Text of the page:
You win some, you lose some with Valentine’s dinner

Published 8:02 am Saturday, March 3, 2018

Maple Roasted Salmon with Sea Salt

— 3/4 teaspoon coarse sea salt

— 1/4 cup brown sugar

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— 1 tablespoons cracked black pepper

— 4 (6 oz.) salmon fillets

— 1/4 cup all-natural maple syrup

— 2 tablespoons Dijon mustard

— 2 tablespoons chopped fresh dill

— 2 tablespoons olive oil, divided

Preheat oven to 400 degrees.

Combine sea salt, brown sugar, and black pepper, mix thoroughly. Rub salmon with brown sugar mixture making sure to use all of the mixture. Let stand 30 minutes.

Combine maple syrup, mustard, and dill in a small mixing bowl, set aside.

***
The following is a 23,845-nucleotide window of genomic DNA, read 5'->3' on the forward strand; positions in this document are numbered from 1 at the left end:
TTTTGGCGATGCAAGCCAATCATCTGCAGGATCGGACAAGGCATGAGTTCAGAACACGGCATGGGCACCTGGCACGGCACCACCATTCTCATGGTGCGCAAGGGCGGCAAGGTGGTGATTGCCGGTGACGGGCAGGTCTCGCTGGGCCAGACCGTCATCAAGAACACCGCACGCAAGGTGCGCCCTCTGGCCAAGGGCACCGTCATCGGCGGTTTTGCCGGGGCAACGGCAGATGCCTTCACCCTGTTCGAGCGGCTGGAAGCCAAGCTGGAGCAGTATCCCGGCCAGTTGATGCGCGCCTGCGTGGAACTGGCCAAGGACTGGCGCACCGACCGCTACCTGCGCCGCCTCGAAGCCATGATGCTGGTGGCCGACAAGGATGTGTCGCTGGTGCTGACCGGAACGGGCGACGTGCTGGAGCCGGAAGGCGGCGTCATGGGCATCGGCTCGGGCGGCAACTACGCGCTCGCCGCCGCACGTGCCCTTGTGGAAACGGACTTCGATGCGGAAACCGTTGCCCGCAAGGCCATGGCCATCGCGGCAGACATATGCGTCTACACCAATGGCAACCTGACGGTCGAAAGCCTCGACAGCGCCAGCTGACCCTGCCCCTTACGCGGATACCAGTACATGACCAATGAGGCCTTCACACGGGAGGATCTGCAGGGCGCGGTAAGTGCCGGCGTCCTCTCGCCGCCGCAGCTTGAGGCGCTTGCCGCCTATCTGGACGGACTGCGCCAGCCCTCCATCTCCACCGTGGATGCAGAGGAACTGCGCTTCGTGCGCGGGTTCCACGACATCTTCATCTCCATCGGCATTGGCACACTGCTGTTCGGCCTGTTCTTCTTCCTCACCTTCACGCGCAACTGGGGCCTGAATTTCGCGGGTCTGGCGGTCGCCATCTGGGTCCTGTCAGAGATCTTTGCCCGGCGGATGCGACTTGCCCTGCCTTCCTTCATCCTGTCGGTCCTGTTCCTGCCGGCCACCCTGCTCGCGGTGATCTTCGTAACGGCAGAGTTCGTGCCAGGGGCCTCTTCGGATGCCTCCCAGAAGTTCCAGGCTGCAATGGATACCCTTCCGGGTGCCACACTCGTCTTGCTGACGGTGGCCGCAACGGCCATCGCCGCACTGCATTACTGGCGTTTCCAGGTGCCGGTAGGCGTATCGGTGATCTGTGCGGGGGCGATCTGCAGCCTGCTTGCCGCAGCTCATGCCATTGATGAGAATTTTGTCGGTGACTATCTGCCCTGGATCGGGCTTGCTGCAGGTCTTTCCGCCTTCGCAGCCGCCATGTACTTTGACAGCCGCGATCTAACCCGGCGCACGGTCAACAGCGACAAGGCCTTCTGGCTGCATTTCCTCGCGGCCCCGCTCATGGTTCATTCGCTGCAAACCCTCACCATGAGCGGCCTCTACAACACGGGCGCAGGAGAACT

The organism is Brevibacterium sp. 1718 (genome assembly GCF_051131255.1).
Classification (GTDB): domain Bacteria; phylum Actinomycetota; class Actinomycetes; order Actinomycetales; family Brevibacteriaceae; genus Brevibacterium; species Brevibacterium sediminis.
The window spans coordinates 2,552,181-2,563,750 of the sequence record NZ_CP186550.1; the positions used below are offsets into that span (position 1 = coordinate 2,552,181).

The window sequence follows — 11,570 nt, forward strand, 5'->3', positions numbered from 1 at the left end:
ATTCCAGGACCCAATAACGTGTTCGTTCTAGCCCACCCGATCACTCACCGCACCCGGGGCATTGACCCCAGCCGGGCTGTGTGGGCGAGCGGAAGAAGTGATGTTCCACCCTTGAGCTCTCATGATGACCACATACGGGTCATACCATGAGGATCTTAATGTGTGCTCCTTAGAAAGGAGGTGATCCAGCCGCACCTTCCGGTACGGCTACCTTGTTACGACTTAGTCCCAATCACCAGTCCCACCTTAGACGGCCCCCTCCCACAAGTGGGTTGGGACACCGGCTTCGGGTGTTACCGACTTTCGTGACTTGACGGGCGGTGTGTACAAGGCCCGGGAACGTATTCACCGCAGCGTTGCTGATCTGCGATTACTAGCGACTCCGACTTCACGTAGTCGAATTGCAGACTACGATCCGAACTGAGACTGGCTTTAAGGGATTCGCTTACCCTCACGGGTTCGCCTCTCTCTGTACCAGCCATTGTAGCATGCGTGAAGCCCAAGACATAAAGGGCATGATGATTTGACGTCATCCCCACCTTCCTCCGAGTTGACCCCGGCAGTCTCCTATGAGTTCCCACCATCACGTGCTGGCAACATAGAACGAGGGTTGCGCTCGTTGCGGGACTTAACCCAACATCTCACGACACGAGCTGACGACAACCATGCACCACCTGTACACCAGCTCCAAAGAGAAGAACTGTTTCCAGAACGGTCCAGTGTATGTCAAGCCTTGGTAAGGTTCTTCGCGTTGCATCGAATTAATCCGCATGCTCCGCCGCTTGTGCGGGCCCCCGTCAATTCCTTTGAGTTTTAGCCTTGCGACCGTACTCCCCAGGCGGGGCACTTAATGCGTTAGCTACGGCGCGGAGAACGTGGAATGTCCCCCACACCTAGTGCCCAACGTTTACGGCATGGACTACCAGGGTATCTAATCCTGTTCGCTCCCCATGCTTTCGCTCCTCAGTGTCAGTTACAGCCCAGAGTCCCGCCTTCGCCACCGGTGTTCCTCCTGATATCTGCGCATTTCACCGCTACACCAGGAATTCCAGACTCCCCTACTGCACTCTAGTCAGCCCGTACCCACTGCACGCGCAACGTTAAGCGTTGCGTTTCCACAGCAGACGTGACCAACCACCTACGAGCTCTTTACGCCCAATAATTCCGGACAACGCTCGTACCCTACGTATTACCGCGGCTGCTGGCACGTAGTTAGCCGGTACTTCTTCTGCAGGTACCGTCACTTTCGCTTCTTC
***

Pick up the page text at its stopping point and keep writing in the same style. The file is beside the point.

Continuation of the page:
Coat bottom of a baking pan with 1 tablespoon olive oil. Place salmon in pan, and drizzle with remaining olive oil. Bake for 12 minutes or until desired temperature.

Remove from baking pan, and drizzle salmon with maple mustard dill sauce.

Serve immediately.

Pasta with Olive Oil, Garlic and Parsley

— 1 pound rigatoni or other tubular pasta

— 1/2 cup extra-virgin olive oil

— 4 tablespoons unsalted butter

— 3 medium garlic cloves, minced

— 1-1/2 teaspoons salt

— Freshly ground pepper

— 1/4 cup chopped flat-leaf parsley

Boil the rigatoni in a large pot of salted water until al dente; drain and return the rigatoni to the pot.

Meanwhile, in a small sauce pan, combine the oil, butter, garlic, salt and a few grinds of pepper. Cook over moderately high heat, stirring often, until the garlic is softened, 1-2 minutes.

Toss the hot pasta with the olive oil sauce and parsley and serve.

Sarah Condley